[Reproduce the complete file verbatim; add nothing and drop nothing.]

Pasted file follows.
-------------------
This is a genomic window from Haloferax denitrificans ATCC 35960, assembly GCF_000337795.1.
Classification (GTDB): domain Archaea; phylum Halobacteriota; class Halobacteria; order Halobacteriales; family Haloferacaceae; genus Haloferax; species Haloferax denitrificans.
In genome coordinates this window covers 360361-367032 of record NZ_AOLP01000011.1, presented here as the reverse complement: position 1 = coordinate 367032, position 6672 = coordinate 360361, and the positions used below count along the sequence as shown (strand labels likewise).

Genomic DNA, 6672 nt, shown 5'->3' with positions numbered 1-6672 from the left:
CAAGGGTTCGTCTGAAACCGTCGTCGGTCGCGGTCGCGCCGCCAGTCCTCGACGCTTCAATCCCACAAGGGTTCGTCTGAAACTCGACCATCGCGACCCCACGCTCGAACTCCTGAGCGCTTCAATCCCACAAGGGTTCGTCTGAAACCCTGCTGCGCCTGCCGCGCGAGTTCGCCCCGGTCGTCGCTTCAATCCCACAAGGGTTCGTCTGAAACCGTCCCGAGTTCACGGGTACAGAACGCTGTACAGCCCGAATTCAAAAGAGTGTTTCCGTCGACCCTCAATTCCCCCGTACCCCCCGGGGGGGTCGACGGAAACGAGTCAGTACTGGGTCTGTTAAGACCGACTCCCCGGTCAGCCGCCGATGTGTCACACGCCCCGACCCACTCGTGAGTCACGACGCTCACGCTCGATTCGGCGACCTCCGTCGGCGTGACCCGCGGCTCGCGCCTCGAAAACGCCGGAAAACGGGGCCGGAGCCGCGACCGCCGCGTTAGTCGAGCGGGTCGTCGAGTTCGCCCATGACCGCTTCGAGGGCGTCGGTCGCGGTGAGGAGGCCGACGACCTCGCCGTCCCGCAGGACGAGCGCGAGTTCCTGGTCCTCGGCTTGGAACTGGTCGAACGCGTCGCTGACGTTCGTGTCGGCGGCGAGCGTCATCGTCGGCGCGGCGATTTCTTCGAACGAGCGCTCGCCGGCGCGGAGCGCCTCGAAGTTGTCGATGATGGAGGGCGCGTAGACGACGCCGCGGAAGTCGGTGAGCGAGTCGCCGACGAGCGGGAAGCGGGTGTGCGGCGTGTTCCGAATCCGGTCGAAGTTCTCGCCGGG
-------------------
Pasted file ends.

This is a genomic window from Haloferax denitrificans ATCC 35960, assembly GCF_000337795.1.
Classification (GTDB): domain Archaea; phylum Halobacteriota; class Halobacteria; order Halobacteriales; family Haloferacaceae; genus Haloferax; species Haloferax denitrificans.
In genome coordinates this window covers 360361-367032 of record NZ_AOLP01000011.1, presented here as the reverse complement: position 1 = coordinate 367032, position 6672 = coordinate 360361, and the positions used below count along the sequence as shown (strand labels likewise).

Genomic DNA, 6672 nt, shown 5'->3' with positions numbered 1-6672 from the left:
CAAGGGTTCGTCTGAAACCGTCGTCGGTCGCGGTCGCGCCGCCAGTCCTCGACGCTTCAATCCCACAAGGGTTCGTCTGAAACTCGACCATCGCGACCCCACGCTCGAACTCCTGAGCGCTTCAATCCCACAAGGGTTCGTCTGAAACCCTGCTGCGCCTGCCGCGCGAGTTCGCCCCGGTCGTCGCTTCAATCCCACAAGGGTTCGTCTGAAACCGTCCCGAGTTCACGGGTACAGAACGCTGTACAGCCCGAATTCAAAAGAGTGTTTCCGTCGACCCTCAATTCCCCCGTACCCCCCGGGGGGGTCGACGGAAACGAGTCAGTACTGGGTCTGTTAAGACCGACTCCCCGGTCAGCCGCCGATGTGTCACACGCCCCGACCCACTCGTGAGTCACGACGCTCACGCTCGATTCGGCGACCTCCGTCGGCGTGACCCGCGGCTCGCGCCTCGAAAACGCCGGAAAACGGGGCCGGAGCCGCGACCGCCGCGTTAGTCGAGCGGGTCGTCGAGTTCGCCCATGACCGCTTCGAGGGCGTCGGTCGCGGTGAGGAGGCCGACGACCTCGCCGTCCCGCAGGACGAGCGCGAGTTCCTGGTCCTCGGCTTGGAACTGGTCGAACGCGTCGCTGACGTTCGTGTCGGCGGCGAGCGTCATCGTCGGCGCGGCGATTTCTTCGAACGAGCGCTCGCCGGCGCGGAGCGCCTCGAAGTTGTCGATGATGGAGGGCGCGTAGACGACGCCGCGGAAGTCGGTGAGCGAGTCGCCGACGAGCGGGAAGCGGGTGTGCGGCGTGTTCCGAATCCGGTCGAAGTTCTCGCCGGG